Born in London, Quincey also spent part of his youth in Hanover, N.H., where his father lectured at Dartmouth. One byproduct was a love of skiing, which he said he now prefers to do at Vail rather than European destinations because “it’s more organized.”

He goes for speed, he joked. “Don’t over-engineer the turning. It’ll take longer,” he said.

Quincey got his degree from the University of Liverpool but decided he was better at business than engineering. He joined giant consulting firm Bain, which eventually led to a job at Coke.

Quincey lives in Atlanta. He’s been married 25 years and the couple has two teen-aged children. He prefers to keep their lives private.

Quincey, who is fluent in Spanish, spent much of his Coke career in Europe and Latin America.

He is credited with diversifying Coke’s UK business several years ago by buying Innocent, a “healthy” smoothie drink company. Before that, in Mexico, Quincey reversed market share losses to Pepsi and led the acquisition of juice maker Jugos del Valle, which Coke says now generates more than $1 billion in sales.

Douglas, a key lieutenant to the new CEO, said he’s known Quincey since he was hired. The engineering background serves Quincey well, he added.

“He asks very good questions, and he listens too.”

Quincey has another crucial backer.

“I know James and like him, and believe the company has made a smart investment in its future with his selection,” Buffett said when Coke announced Quincey’s ascension. Buffett’s Berkshire Hathaway owns 400 million Coke shares (valued last week at $17.3 billion, give or take) making it unlikely any new CEO would get picked without his nod.

“The most positive thing I’ve heard is that Warren Buffett likes him,” said Greg Charleston, senior managing director at the Atlanta office of Conway McKenzie, a boutique turnaround adviser. He added that the endorsement should give Quincey some breathing room to deal with problems.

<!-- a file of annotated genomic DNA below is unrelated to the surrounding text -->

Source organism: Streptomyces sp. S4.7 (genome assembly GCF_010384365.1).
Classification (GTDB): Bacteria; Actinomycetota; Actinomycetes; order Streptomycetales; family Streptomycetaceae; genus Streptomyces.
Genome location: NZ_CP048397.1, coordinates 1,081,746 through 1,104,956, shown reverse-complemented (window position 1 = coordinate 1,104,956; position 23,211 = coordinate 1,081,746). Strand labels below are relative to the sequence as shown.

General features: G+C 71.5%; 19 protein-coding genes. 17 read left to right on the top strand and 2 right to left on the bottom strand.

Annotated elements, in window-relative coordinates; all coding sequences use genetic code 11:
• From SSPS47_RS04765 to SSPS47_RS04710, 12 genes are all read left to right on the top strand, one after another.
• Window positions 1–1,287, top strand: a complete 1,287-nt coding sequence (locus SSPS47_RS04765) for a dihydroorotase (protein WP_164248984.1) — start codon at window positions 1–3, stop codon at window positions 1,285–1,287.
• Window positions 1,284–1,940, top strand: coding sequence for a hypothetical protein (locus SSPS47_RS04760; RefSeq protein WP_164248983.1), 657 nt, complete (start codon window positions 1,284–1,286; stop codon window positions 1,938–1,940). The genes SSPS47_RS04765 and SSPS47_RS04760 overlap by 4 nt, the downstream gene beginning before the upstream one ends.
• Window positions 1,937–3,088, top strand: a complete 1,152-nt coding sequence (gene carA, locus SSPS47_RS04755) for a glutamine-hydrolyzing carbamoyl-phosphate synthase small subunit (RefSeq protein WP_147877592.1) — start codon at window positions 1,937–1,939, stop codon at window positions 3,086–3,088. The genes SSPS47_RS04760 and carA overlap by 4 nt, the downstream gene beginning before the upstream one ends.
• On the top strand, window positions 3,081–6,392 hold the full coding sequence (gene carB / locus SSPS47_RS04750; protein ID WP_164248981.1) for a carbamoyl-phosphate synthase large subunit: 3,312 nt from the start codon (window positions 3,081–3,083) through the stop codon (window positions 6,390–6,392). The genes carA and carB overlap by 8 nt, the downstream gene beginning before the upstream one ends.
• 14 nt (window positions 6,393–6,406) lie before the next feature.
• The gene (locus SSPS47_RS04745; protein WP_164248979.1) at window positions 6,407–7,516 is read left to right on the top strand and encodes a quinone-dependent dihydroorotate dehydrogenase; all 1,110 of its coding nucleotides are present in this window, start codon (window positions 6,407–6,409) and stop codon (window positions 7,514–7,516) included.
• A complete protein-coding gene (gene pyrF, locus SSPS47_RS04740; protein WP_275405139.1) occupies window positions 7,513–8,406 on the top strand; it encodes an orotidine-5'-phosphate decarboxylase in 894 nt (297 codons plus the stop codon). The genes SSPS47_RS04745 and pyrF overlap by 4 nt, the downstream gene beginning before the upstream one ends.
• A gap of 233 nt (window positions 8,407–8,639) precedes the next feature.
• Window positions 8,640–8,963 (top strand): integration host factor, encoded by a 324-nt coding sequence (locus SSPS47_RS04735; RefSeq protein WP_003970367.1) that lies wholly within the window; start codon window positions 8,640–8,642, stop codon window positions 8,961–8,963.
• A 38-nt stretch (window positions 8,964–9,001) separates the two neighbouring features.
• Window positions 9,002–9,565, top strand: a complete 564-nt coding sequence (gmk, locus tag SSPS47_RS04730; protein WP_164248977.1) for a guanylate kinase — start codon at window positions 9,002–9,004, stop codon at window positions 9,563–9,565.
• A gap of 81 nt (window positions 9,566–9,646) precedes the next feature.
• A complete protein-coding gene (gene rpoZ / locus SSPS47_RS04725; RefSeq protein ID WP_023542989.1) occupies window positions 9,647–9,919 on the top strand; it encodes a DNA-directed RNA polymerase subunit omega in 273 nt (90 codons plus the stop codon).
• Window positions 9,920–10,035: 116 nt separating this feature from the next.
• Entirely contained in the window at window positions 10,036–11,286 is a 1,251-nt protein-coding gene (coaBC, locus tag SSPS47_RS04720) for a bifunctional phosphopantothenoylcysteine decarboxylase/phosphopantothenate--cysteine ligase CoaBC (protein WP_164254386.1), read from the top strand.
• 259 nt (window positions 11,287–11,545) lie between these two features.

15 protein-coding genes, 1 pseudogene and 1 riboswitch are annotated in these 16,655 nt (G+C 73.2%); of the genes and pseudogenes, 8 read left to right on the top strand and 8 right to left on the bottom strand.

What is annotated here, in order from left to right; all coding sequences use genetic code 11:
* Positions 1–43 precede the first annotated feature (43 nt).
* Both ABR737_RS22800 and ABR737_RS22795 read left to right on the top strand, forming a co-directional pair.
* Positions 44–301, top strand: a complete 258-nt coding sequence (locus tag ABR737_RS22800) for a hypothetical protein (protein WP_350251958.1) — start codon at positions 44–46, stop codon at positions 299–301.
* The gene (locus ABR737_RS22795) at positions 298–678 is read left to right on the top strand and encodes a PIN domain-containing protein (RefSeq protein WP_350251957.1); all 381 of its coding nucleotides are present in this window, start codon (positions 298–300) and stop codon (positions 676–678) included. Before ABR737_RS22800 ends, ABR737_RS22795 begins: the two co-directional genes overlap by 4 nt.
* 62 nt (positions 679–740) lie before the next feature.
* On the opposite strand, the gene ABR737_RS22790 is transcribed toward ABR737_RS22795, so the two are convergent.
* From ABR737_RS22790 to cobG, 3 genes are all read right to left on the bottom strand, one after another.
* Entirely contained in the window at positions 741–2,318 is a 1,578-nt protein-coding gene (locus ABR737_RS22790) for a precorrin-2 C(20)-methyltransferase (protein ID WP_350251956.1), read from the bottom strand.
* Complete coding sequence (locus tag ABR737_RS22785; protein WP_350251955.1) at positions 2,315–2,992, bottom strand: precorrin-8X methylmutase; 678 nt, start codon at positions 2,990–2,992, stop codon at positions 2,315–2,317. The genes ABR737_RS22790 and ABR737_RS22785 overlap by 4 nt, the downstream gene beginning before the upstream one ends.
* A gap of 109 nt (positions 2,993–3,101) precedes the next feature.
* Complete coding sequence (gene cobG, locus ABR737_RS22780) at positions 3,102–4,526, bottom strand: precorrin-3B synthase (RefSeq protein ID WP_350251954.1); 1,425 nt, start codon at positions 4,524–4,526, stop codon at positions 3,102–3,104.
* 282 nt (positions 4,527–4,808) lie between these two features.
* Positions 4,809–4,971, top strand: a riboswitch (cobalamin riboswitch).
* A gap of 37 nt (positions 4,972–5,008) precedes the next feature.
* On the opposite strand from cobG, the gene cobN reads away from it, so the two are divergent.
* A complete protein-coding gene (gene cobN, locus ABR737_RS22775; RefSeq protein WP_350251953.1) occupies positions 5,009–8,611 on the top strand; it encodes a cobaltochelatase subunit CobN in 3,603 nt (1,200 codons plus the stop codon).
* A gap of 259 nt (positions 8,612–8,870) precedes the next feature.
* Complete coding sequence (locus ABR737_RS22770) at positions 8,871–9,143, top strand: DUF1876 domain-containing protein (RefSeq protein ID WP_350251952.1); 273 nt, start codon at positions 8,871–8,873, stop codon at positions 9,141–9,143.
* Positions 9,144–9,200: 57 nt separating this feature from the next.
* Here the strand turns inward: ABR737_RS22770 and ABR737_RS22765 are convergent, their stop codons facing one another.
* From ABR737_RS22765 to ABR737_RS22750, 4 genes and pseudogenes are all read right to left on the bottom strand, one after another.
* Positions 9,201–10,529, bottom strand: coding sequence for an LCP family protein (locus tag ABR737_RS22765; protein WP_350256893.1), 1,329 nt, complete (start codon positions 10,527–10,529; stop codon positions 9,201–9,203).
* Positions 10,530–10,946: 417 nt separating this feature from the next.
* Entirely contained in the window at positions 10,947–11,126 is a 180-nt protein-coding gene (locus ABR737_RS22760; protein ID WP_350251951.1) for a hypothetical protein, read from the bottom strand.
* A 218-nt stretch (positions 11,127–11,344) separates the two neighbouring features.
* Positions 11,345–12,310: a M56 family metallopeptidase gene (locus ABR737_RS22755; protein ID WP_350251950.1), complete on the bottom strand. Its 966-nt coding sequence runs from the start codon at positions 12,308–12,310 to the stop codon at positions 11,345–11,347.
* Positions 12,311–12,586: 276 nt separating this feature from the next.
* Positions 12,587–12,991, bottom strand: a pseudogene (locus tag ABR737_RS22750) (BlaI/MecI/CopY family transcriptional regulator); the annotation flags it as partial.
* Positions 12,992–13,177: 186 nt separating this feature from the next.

Existential challenge

The biggest of them is that people are simply less likely to reach for a soda than in the past, and there’s little indication that trend is fleeting.

Coca-Cola’s “megabrand” sales volume — Coke and its variants — fell almost 5 percent over the last three years in the U.S. and were down almost 1 percent globally, according to company filings to the U.S. Securities and Exchange Commission. Those core brands account for nearly half of sales volume.

The decline is partly due to growing health concerns that sugary drinks help cause obesity and diabetes. A number of cities and countries — including New York City, Philadelphia, Santa Fe and Mexico, one of Coke’s largest markets — have considered or enacted taxes or other curbs on soft drinks.

But more than soda politics are at work. Consumer tastes are shifting toward new products, say experts. They are being supplied by competitors popping up all over, they say, because it’s getting easier for small companies to launch new drinks and get them into markets.

Customers around the world face a dizzying choice of bottled waters, flavored teas, iced coffees, smoothies, fruit juices, energy drinks, and any number of other concoctions promising everything from better health to clearer thoughts.

This more fragmented market is requiring Coke to shift from its “have a Coke” mindset to a fast-moving, portfolio approach to the market, say industry experts. It has spent billions buying more brands around the globe, or developing new products itself.

Gold Peak tea, launched about a decade ago by Coke, passed $1 billion in annual revenues about four years ago, and is now the No. 3 tea brand in the U.S. Another, Smartwater, is the result of Coke’s $4 billion-plus Glaceau acquisition in 2007, while Dunkin Donuts Iced Coffee is a recent roll-out from a joint deal with that company.

One dud: an ill-fated 2015 venture with Keurig to market a single-serve soda dispenser called Keurig Kold. Kent called it a “game-changer,” but the machine bombed and was discontinued within months.

Bill Chappell, an analyst with SunTrust Robinson Humphrey, expects Quincey to work harder still to “push the entire portfolio.”

“One thing he has said is ‘We are bigger than Brand Coca-Cola.’ If he had said that ten years ago, he would have been escorted out of the building,” Chappell said. “That was blasphemy.”

Brett Cooper, vice president and beverage analyst for Consumer Edge Research, expects Quincey to treat Coca-Cola more like a holding company with hundreds of brands, telling product managers to move faster, roll out successful brands in more countries, and be willing to fail.

“You can’t study it for a year to get it right. You have to get it out there,” said Cooper.

Protecting core brands

The balance between broadening the product lineup and protecting core brands is both tricky and crucial, said Chappell. Soda demand has softened in the U.S. and some other markets, but it still is growing overall, he noted.

Globally, Coke sold 29.3 billion cases of all types of beverages last year, flat from 2015 but 29 percent higher than in 2007. Non-soda drinks accounted for most of that growth, but soda volumes grew globally as well, according to company figures.